As a rule, the UK government doesn’t say much about Cambodia. I for one would like to see them say much more about the human and environmental disaster that is unfolding in the country, but they generally choose to stay quiet.
Which is why recent statements from the UK Trade Envoy to Cambodia, Laos Vietnam and Myanmar, Lord Puttnam have left those fighting for rule of law, human rights and responsible investment in Cambodia so dumbfounded. They demonstrate a total lack of understanding of what the country and its government are really like, and what is actually needed to help its people.
Lord Puttnam’s March visit to Cambodia first hit the headlines when he singled out one of the most kleptocratic governments in the world for its efforts to ‘tackle corruption’. He then went on to lecture local and foreign journalists to decide whether their role was “to inflame or to inform”, denouncing the media “as just another arm of the opposition.”
Unsurprisingly, a roomful of astonished journalists chose to report this widely, with one of Cambodia’s main newspapers leading with ‘A Little Knowledge Is a Dangerous Thing, Lord Puttnam’. But what got less attention was Lord Puttnam’s announcement earlier that week that the UK was aiming to boost its bilateral trade volume with Cambodia by five times by 2020 (from $1 billion to $5 billion).
This is a bad idea for lots of simple reasons. Cambodia ranks 160th out of 177 countries in terms of levels of corruption and is estimated to lose $1.7 billion every year to graft. Prime Minister Hun Sen and his government have been widely criticised for their human rights abuses, land grabs and destruction of Cambodia’s once pristine forests. The country’s political situation remains extremely volatile as the opposition party continues to boycott their seats in parliament, following claims of widespread vote rigging by the government during last July’s controversial general election. All this has created an unstable social situation which has seen anti-government protestors, particularly garment workers – one of the key industries for UK investors – gunned down in the streets by the authorities in recent months.
Against this backdrop, the UK government’s announcement to increase trade-based investment is highly irresponsible. It amounts to tacit support for the regime behind the current social and political turmoil, which is responsible for endemic human rights violations. It also contradicts the UK government’s own plan for ‘Implementing the UN Guiding Principles on Business and Human Rights’ which asserts that ‘the promotion of business and respect for human rights must go hand in hand’.
There is no doubt that Cambodia badly needs investment. Nearly 70 percent of the population subsists on less than US$2 a day and one in three children under five are underweight. But it needs the right investment – blindly supporting a model in which a corrupt elite does secretive, exploitative deal with unscrupulous companies for its people’s land and forests will not help those people – it will make their situation worse. Cambodia needs responsible investments from companies wanting to operate within the law, with respect for human rights, the environment and labour rights, and who want to share the benefits of business with ordinary Cambodians. That’s what the UK should be promoting.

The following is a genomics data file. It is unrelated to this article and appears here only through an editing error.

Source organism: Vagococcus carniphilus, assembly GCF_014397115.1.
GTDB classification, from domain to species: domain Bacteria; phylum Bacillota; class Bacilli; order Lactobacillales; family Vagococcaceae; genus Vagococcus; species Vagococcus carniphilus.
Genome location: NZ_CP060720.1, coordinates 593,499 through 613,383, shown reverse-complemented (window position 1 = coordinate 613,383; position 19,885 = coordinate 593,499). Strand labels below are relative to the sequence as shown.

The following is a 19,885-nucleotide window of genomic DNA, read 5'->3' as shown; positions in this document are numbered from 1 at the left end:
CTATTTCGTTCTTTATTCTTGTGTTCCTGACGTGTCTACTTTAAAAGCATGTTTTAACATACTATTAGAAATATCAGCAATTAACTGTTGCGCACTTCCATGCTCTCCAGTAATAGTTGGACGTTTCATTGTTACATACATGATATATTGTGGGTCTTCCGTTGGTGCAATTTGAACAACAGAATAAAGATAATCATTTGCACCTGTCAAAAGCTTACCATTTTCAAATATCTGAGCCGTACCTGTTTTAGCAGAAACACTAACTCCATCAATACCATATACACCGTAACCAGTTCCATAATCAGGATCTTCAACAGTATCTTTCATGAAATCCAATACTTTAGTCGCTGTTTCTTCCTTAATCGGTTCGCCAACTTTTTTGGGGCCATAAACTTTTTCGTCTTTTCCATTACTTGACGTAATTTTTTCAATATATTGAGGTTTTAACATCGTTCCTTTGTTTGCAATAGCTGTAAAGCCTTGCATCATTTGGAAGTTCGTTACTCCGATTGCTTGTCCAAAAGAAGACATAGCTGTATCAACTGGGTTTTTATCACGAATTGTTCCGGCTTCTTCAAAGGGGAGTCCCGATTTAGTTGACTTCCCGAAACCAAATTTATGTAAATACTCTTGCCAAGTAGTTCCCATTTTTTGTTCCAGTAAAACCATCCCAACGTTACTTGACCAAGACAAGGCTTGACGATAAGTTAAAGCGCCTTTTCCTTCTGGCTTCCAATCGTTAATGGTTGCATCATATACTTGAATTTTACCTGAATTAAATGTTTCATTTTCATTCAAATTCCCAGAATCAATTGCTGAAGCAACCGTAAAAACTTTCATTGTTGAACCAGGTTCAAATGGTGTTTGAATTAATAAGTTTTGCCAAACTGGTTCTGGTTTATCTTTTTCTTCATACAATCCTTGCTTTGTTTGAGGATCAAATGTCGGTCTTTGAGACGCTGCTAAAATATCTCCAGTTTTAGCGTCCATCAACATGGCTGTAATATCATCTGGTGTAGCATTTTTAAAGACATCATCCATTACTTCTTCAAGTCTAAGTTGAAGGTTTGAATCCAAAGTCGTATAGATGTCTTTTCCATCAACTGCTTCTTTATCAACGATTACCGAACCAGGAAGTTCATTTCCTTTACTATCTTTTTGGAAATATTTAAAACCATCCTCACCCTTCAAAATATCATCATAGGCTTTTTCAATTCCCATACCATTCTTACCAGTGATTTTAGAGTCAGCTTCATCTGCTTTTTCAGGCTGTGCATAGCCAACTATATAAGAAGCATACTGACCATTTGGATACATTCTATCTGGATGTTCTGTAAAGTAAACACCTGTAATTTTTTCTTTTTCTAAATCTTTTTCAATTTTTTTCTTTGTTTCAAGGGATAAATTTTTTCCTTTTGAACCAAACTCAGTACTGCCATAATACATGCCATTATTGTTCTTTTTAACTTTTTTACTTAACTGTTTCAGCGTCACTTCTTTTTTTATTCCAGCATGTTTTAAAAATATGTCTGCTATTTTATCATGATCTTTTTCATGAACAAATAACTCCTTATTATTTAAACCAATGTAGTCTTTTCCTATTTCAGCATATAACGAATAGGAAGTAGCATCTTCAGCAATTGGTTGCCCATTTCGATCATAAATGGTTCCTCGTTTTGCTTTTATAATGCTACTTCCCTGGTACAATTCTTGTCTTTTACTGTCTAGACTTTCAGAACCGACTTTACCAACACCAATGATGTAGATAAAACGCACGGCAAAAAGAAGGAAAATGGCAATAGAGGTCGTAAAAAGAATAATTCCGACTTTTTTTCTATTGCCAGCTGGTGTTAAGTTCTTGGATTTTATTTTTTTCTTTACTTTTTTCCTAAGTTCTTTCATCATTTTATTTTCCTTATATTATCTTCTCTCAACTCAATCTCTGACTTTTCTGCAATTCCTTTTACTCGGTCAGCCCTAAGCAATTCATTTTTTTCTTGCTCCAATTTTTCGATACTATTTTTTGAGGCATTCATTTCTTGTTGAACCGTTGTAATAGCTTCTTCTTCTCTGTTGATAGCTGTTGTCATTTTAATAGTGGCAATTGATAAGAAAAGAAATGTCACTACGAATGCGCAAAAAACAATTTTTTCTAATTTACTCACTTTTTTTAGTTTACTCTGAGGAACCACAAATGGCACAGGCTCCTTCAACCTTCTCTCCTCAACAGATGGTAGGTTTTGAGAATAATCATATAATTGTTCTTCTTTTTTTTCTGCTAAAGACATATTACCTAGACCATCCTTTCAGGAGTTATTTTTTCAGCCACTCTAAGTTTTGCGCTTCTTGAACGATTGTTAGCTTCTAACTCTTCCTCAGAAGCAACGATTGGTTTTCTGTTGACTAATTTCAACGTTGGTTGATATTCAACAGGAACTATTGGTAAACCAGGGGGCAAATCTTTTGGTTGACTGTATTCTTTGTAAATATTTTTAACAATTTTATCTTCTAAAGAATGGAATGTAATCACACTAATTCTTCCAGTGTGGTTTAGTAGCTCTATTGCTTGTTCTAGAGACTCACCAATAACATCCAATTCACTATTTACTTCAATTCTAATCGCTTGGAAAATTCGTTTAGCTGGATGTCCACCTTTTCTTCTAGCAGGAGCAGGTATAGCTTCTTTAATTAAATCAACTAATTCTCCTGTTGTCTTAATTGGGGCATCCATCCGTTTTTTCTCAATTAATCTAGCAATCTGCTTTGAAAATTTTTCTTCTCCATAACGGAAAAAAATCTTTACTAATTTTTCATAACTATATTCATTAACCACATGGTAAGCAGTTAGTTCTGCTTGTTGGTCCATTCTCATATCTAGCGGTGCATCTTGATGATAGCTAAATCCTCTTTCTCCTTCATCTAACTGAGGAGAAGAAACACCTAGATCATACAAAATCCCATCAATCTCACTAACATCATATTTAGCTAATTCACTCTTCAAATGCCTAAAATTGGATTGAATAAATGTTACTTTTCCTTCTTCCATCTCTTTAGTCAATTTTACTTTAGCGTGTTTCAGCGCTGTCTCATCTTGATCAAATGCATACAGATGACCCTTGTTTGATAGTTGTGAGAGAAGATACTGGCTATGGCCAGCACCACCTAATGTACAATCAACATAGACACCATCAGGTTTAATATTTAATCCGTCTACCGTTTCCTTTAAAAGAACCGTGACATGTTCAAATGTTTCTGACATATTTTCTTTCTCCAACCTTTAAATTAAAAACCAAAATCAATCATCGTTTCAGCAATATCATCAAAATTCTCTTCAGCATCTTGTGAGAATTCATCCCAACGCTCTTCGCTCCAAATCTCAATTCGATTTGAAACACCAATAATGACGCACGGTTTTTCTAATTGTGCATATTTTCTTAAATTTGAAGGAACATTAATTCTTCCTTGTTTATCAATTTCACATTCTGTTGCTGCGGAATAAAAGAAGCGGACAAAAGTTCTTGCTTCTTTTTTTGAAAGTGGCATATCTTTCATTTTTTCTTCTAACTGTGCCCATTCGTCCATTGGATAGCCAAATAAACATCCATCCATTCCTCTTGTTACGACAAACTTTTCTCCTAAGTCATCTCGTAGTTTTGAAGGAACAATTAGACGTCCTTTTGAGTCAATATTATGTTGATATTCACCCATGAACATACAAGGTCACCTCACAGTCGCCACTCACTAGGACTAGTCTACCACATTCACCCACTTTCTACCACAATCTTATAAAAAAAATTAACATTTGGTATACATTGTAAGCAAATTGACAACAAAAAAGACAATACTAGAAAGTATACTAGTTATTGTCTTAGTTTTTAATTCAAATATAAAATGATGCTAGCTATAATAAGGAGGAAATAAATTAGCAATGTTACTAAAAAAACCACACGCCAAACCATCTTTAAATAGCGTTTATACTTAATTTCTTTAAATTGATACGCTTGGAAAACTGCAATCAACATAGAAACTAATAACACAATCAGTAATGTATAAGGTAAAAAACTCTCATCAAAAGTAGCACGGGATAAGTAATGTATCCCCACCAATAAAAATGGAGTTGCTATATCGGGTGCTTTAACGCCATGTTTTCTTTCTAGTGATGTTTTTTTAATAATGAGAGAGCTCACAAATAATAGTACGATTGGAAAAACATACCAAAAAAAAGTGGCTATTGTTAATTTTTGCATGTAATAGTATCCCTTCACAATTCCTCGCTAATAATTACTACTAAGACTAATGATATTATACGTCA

This question shoots right to the heart of our relationship with resource-rich developing countries. In a blog post on the Lib Dem website a few weeks ago, another member of the UK government, Baroness Alison Suttie, boldly declared ‘Cambodia is a success story for international aid’. This is simply not true. International aid has propped up basic services in Cambodia for over 15 years and currently provides the equivalent of half the government budget. Aid money allows the government to create the impression of progress, but the majority of Cambodians grind on in dire poverty while government cronies pocket the resource wealth that should be building the schools and hospitals and raising income levels.
Like Cambodia, Laos and Myanmar (for which Lord Puttnam is also trade envoy) are also suffering the consequences of irresponsible business. Governments like the UK must stick to their commitments on business and human rights and not buy into the myth their trade partners feed them. They must stop promoting overseas investments into countries without the regulations in place to ensure they don’t fuel corruption, destroy the environment, abuse human rights and push people deeper into poverty. To do otherwise is a huge disservice to the people of these countries. It is also throwing UK investors into a volatile, high-risk environment without warning them of the dangers.